In 2004, contestants on “Jeopardy!” were stumped by the clue “He was the comedy partner of Al Franken.”
Tom Davis, that comedy partner, sighed as he watched. He was so inured to playing second fiddle to Mr. Franken, now a Democratic senator from Minnesota, that he called himself Sonny to Mr. Franken’s Cher.
But the fact is that Mr. Davis helped shape Mr. Franken’s comedy, and vice versa, from the time they entertained students with rebellious, razor-edged humor at high school assemblies in Minnesota.
In 1975, Mr. Davis, brilliant at improvisational comedy, and Mr. Franken, a whiz at plotting funny sequences, became two of the first writers on a new show called “Saturday Night Live,” which has lasted 37 years. (The two should actually be called one of the show’s first writers: they accepted a single salary of $350 a week. Each, singly, was called “the guys.”)
Mr. Davis never lost the quirky, original tone that helped shape the show, and in his last months he referred to death as “deanimation.” He deanimated on Thursday at his home in Hudson, N.Y., at age 59. The cause was throat and neck cancer, his wife, Mimi Raleigh, said.
With Mr. Franken and others, Mr. Davis helped create the clan of extraterrestrials known as the Coneheads, who attributed their peculiarities to having come from France. He and Dan Aykroyd collaborated on Mr. Aykroyd’s impersonation of Julia Child, in which the television chef cuts herself and bleeds to death after grabbing a phone to dial 911, only to find it’s a prop. As she collapses she bids her audience “Bon appétit!”
In an interview on Thursday, Mr. Aykroyd spoke of Mr. Davis’s “massive contribution” to the show, characterizing him as “very disciplined” and able to herd less focused writers toward something concrete. “There was no frivolous waste of time,” he said.
Mr. Davis was present at the creation of Irwin Mainway (played by Mr. Aykroyd), head of a company that made “Bag o’ Glass” and other dangerous toys. He midwifed Theodoric of York, a medieval barber-surgeon, played by the guest host Steve Martin, who believed bloodletting cured everything. A famous sketch about a drunken President Richard M. Nixon stumbling around the White House conversing with past presidents’ portraits and spouting anti-Semitism? Mr. Davis and Mr. Franken wrote it.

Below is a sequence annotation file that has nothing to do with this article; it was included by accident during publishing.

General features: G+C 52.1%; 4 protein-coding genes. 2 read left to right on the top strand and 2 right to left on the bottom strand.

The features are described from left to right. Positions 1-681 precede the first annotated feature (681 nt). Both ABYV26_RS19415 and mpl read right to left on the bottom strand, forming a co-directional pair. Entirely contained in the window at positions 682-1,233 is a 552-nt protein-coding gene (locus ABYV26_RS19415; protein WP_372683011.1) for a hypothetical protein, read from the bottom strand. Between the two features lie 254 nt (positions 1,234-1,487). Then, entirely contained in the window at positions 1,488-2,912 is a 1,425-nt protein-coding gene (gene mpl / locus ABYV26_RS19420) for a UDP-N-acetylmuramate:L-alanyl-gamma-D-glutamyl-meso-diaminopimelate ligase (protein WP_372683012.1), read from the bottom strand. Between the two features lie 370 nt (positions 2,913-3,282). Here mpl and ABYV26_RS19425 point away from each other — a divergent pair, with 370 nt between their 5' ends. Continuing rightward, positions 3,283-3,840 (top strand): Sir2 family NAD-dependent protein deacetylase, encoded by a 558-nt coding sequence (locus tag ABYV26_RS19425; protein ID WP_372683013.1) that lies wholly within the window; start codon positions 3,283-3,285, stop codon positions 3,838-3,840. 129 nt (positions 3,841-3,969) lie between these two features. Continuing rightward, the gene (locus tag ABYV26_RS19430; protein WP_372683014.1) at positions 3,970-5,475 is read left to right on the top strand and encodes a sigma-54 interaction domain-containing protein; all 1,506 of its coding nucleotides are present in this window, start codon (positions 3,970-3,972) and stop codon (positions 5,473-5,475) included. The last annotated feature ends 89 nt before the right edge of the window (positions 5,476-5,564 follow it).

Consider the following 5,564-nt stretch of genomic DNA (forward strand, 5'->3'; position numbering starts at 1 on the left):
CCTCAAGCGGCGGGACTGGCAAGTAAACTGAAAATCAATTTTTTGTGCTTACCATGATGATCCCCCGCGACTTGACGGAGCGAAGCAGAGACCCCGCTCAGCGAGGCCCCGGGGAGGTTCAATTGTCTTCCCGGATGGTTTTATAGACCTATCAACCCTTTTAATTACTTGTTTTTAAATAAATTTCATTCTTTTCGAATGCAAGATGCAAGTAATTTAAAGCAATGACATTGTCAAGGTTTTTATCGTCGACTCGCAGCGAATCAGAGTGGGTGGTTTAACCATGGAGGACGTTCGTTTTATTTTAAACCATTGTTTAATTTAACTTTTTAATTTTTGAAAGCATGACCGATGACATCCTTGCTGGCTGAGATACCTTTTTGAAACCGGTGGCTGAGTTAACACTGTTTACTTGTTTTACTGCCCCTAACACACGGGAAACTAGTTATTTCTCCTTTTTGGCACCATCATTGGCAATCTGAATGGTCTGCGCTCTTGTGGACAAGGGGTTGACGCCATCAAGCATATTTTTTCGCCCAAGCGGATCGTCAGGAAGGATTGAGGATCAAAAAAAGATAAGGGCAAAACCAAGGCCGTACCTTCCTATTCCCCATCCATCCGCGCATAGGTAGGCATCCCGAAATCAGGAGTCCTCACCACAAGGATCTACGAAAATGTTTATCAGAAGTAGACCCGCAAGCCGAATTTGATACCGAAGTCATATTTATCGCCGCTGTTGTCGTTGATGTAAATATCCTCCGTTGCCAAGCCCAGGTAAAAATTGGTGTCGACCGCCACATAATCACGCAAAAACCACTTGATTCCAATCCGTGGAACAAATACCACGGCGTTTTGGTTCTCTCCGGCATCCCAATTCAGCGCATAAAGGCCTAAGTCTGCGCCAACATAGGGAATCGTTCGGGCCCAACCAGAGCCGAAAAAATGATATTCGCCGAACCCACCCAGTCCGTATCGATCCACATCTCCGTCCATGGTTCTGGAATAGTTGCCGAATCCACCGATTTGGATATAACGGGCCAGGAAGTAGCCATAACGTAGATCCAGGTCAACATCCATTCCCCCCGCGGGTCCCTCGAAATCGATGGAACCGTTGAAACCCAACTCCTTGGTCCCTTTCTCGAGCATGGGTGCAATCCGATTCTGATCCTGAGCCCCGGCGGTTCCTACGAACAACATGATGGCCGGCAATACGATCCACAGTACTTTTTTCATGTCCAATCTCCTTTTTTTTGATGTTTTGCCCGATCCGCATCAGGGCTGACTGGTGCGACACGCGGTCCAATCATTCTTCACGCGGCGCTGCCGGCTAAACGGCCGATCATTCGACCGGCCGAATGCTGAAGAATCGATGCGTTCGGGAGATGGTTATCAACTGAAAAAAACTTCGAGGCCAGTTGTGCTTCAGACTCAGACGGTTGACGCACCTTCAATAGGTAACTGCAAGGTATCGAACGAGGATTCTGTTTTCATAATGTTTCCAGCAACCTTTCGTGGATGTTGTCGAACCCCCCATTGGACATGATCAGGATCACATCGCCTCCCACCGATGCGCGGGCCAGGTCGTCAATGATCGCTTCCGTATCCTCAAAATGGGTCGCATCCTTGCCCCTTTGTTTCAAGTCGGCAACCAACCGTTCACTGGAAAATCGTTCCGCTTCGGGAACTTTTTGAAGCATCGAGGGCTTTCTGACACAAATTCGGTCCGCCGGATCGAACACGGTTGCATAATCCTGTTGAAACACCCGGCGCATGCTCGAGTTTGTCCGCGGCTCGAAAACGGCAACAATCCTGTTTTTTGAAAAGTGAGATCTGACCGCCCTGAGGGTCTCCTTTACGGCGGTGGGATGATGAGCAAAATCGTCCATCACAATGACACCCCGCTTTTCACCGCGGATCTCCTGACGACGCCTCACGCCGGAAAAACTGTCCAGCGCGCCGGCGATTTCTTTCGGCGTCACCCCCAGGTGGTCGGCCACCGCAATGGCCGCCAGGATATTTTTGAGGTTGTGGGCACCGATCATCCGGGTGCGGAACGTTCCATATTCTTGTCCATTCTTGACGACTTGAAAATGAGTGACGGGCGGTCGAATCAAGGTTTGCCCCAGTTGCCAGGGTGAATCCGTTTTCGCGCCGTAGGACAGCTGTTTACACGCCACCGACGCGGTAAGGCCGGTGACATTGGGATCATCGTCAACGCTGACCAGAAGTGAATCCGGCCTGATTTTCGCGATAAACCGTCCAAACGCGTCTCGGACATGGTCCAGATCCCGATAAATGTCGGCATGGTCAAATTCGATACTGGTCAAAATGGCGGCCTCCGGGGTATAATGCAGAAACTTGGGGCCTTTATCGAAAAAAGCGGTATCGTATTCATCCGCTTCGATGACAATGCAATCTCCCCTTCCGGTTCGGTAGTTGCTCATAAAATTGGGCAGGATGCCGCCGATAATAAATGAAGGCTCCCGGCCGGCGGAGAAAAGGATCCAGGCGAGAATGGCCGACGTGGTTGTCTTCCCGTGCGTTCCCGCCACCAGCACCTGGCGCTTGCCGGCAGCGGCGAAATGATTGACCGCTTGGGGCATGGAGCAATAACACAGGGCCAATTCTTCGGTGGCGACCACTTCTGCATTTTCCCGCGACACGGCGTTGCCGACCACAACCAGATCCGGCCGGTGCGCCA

They flirted with the margins of taste: a sketch about the Holocaust was rejected, but others about child abuse and the murder of lesbians made it onto the air.
In the early years of “Saturday Night Live,” Mr. Davis and Mr. Franken also appeared as a comic duo. One Franken and Davis routine was “The Brain Tumor Comedian,” in which Mr. Franken, his head bandaged, tried to tell jokes but kept forgetting the punch line. Mr. Davis fought tears as he implored the audience to applaud.
In addition to his wife and his brother, Robert, Mr. Davis is survived by his mother, Jean Davis.
In his last two years, Mr. Davis helped a friend write a book about Owsley Stanley, famed for handling sound for the Grateful Dead and supplying the group with LSD. He searched out objects like old barn doors and stones with which to make large sculptures. And he worked with Mr. Aykroyd on a script for a possible “Ghostbusters III” film.
As in his comedy, Mr. Davis said, “I’m improvising.”
Perhaps it's best Mr. Davis "deanimated" before finishing "Ghostbusters III".
I think it's probably for the best.
My favorite Franken/Davis thing - "A Limo for the Lamo."
Now that's guerilla comedy.
Let me just say - SUPERTRAIN!!!!